Trying to preserve web-based resources so they can be “replayed” in the future is becoming more difficult as they are increasingly personalized and dependent on back-end databases and 3rd party APIs.  On top of that, various media formats are deprecated over time.

Add to that the fact that a growing number of Web-based resources are behind fire and pay walls, and otherwise not generally available to our crawlers and other archival tools.

Additionally, the volume of material humans create far exceeds our ability to “get it all”.  As such the process by which we prioritize what we think may be most important to archive for future generations becomes more of a challenge. 

- Mark

M1_Account3 karma

Off the top of your head, what's the weirdest thing archived?

internet_archive9 karma

I could answer this question ALL DAY LONG!

Some personal favorites:

https://archive.org/details/electric_eel (Scientist electrocuting people with electric eels)

https://archive.org/details/MortenSvinthJensenBlottilLyst_0 (because puppets are awesome)

https://archive.org/details/The_Mascot_Complete (because puppets are terrifying)

https://archive.org/details/journey_to_the_center_of_a_triangle (because I didn't know math was so soothing)

-- Alexis

M1_Account4 karma

None of these links disappointed. I don't know if I can finish the 3rd video so close to Halloween though.

internet_archive6 karma

OMG I FORGOT SALAD FINGERS!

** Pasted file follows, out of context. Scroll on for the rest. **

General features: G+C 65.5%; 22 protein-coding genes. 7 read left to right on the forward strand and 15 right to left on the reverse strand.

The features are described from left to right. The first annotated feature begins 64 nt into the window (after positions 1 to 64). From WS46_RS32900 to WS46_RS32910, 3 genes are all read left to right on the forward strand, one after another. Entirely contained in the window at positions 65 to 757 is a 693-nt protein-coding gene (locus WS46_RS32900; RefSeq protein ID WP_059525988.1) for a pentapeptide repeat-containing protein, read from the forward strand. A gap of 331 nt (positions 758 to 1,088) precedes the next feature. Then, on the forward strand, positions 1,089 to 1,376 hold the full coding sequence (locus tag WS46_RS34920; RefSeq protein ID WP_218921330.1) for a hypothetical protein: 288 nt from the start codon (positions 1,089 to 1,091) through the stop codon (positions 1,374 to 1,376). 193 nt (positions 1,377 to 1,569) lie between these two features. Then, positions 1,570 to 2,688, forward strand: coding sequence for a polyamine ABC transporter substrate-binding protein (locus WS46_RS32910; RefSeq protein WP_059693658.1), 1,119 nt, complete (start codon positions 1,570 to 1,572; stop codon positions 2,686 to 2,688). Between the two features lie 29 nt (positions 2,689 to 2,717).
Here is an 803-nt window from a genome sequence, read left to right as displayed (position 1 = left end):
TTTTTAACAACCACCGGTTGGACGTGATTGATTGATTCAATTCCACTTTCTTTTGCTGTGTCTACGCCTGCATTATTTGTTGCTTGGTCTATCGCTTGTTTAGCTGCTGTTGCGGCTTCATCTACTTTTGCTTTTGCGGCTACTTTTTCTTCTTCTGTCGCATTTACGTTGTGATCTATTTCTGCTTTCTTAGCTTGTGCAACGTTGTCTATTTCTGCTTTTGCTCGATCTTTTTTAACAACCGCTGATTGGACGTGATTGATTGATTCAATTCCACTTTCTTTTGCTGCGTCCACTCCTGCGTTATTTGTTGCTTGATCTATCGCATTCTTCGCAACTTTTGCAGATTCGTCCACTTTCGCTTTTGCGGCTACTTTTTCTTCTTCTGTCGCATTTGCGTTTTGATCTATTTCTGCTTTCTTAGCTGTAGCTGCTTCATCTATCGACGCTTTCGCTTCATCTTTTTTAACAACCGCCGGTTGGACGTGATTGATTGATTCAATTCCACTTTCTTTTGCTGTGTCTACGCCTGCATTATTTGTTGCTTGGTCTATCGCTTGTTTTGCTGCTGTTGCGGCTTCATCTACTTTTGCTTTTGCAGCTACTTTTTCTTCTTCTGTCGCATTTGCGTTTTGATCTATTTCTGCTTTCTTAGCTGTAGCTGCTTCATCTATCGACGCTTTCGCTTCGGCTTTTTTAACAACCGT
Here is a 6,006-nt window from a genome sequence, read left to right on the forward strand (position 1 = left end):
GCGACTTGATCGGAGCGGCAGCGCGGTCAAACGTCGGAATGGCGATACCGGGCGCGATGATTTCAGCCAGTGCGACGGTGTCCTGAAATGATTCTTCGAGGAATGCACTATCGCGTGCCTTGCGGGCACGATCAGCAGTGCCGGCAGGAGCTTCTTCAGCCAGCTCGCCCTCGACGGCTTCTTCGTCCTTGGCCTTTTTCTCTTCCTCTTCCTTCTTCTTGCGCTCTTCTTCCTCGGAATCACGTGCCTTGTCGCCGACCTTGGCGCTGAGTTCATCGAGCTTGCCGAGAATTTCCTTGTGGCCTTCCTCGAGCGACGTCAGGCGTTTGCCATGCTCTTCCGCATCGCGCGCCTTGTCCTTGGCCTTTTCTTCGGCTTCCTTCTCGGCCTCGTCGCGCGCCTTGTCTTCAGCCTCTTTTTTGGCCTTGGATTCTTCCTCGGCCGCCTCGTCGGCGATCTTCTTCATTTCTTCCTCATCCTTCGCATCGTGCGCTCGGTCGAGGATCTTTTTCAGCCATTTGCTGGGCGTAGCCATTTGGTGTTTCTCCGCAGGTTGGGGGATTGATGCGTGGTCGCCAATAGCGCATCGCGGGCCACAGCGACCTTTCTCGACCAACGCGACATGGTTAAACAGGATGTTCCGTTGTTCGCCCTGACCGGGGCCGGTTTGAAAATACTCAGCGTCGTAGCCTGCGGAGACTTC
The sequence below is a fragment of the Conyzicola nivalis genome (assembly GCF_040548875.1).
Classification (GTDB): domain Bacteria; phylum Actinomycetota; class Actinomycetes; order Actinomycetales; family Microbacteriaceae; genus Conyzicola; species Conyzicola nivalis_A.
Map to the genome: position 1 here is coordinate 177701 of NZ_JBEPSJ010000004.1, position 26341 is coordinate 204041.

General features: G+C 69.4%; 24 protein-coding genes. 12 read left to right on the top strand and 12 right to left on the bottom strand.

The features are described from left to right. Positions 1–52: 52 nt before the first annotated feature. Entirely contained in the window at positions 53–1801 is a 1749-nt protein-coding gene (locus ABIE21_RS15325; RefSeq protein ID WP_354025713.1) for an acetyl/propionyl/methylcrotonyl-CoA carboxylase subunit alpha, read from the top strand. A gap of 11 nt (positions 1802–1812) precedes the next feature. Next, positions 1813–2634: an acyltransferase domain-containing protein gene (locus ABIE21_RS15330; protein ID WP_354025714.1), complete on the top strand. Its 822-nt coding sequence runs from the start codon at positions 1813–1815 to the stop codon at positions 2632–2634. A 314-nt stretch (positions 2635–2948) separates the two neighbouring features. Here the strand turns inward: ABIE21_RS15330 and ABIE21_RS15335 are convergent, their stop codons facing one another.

https://archive.org/details/SaladFingersFullSeries110

-- Alexis

internet_archive6 karma

When I first joined the Archive in 2011, I asked them to scan in a braille edition of Playboy magazine as a stunt.

Everyone at the Archive wondered what they heck they'd hired, but it got attention!

-- Jason Scott

rabbitinredlounge3 karma

How is the Openlibrary project going?

internet_archive3 karma

Open Library (openlibrary.org) is our most active community of volunteer developers, led by Mek Karapeles. They have been making great changes to the site over the last couple of years to make OL better for users. If you'd like to help out, check out the documentation at https://openlibrary.org/developers

My favorite new feature this year lets you track the books you're reading. Check it out! http://blog.openlibrary.org/2018/03/07/share-what-youre-reading/

-- Alexis

RonnieSam3 karma

Thanks for all your work! How much impact does your work have? Can you point to groups that are using your website to change society?

internet_archive3 karma

The Wayback Machine or IA's other resources (like the Television News Archive) have been used in about 1,800 news articles over the past 2 years alone. See: https://archive.org/about/news-stories/search/

Also, we are used by phd students to write their theses, print disabled people who can now access a wider array of books, people who are archiving documents from FOIA requests, archives of other types of government documents like Public Resource (https://public.resource.org/) and Recap (https://free.law/recap/), among many others.

-- Alexis

thunderemoji3 karma

Hi Internet Archive crew! Thanks for all that you do. Glad to have you here doing an AMA.